Chip Foose-designed '65 Impala wins Ridler at Autorama

Lauren Abdel-Razzaq
The Detroit News

For the fourth time in the last 13 years, famed car designer Chip Foose took home the top prize at America's premier custom and hot rod car show.

The designer who gained a legion of fans through his Discovery Channel TV show "Overhaulin' " took home the Ridler award at the 63rd annual Maguiar's Detroit Autorama for his 1965 Chevrolet Impala built on a 2008 Corvette frame.

Dubbed "The Imposter" because of the mix, the car caught the eyes and the imagination of both attendees and judges.

Foose and his design team "don't just think outside the box," said David Gutierrez, who was showing a dragster with MGM Racing. "They are way out of the box."

"The Imposter," which was competing in the "radical hardtop" category during the three-day show at Cobo Center, is owned by Don and Elma Voth of Abbotsford, British Columbia. Foose and his team at Huntington Beach, California-based Foose Design took the '65 Impala and harvested parts from it to create a smaller and shorter version on a Corvette frame.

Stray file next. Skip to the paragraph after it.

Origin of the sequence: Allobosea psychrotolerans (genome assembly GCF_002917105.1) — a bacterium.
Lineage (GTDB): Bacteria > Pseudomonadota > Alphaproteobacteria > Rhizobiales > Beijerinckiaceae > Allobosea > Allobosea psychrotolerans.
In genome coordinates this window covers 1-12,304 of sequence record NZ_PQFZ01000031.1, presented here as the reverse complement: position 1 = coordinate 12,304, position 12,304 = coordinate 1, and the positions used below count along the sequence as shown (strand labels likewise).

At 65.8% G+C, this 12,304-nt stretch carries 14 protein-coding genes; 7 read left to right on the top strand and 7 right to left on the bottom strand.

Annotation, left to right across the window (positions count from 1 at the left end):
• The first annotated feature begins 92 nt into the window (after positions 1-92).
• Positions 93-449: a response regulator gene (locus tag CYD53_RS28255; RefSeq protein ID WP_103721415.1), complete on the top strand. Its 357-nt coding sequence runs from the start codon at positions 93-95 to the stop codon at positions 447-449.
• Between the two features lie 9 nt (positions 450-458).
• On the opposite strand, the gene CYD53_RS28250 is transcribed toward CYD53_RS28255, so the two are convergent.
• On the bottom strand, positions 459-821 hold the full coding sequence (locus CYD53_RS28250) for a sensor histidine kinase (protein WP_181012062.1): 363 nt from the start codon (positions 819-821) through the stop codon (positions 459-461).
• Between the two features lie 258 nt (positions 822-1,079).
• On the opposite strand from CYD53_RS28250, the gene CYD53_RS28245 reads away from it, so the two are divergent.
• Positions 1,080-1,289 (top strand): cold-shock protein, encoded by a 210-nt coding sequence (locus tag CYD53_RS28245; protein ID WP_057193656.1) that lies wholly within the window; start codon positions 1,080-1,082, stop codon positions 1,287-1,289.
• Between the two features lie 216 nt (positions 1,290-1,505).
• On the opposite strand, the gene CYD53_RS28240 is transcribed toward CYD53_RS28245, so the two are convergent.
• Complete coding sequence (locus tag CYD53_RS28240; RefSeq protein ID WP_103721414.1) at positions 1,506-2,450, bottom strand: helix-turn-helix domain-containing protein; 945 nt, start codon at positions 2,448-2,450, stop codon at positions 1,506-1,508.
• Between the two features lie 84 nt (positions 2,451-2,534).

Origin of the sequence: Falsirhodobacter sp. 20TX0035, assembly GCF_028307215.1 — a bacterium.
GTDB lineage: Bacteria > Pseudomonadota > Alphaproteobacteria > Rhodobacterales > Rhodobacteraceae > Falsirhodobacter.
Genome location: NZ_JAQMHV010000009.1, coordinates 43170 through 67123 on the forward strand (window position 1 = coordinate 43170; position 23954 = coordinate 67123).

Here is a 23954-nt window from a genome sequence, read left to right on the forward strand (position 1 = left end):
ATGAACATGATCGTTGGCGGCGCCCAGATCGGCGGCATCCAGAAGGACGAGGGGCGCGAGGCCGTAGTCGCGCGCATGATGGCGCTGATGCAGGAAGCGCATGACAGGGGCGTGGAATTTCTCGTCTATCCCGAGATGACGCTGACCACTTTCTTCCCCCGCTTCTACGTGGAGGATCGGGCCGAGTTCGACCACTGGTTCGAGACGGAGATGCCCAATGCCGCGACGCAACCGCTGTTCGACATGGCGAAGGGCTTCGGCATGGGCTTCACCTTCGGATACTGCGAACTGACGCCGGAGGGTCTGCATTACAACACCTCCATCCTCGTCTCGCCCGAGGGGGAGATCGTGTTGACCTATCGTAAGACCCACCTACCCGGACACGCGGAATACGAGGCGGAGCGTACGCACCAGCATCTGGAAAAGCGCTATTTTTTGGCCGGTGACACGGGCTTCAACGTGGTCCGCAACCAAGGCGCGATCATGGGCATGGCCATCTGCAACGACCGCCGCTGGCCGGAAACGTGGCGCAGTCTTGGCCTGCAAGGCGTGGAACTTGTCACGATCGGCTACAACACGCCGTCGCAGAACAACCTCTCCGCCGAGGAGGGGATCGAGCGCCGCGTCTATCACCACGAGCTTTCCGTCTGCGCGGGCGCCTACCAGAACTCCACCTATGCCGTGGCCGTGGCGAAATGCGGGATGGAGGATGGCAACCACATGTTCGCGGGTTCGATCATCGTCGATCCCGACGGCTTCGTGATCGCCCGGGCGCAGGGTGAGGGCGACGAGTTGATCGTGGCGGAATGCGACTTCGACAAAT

"We're not building our dream car, we're building Don and Elma's dream car," said Foose. "Our goal is to make every dream that they have come true. One of their dreams was to win the Ridler and we just did it."

It's unlike anything else out there, and that's exactly what Don Voth wanted.

"He got to know us, our interests," he said. "He insisted on having my wife included because he felt, for a good marriage, you both have to be involved."

The Voths have an emotional attachment to the model: It was the first car Don owned and the car he had when they first met.

"My father was very insistent that if I was going to have a car, I had to pay for it myself," he said.

Added his wife, "Don bought that car originally for $2,000 cash. We thought we were something because none of his other friends had cars."

He bought it when he was 17, he and Elma drove it on their honeymoon to Disneyland. They've been married for 46 years.

Seven years ago, when Don Voth wanted to get his wife a classic car as a present, he immediately settled on the '65 Impala.

It was originally meant to be an everyday driver for Elma, but now, she says, she probably won't be doing any driving in it.

"I was going to (use it to) get groceries in it," said Elma Voth. "When Chip showed this to me, I said, 'We're going to be on a very strict diet.'"

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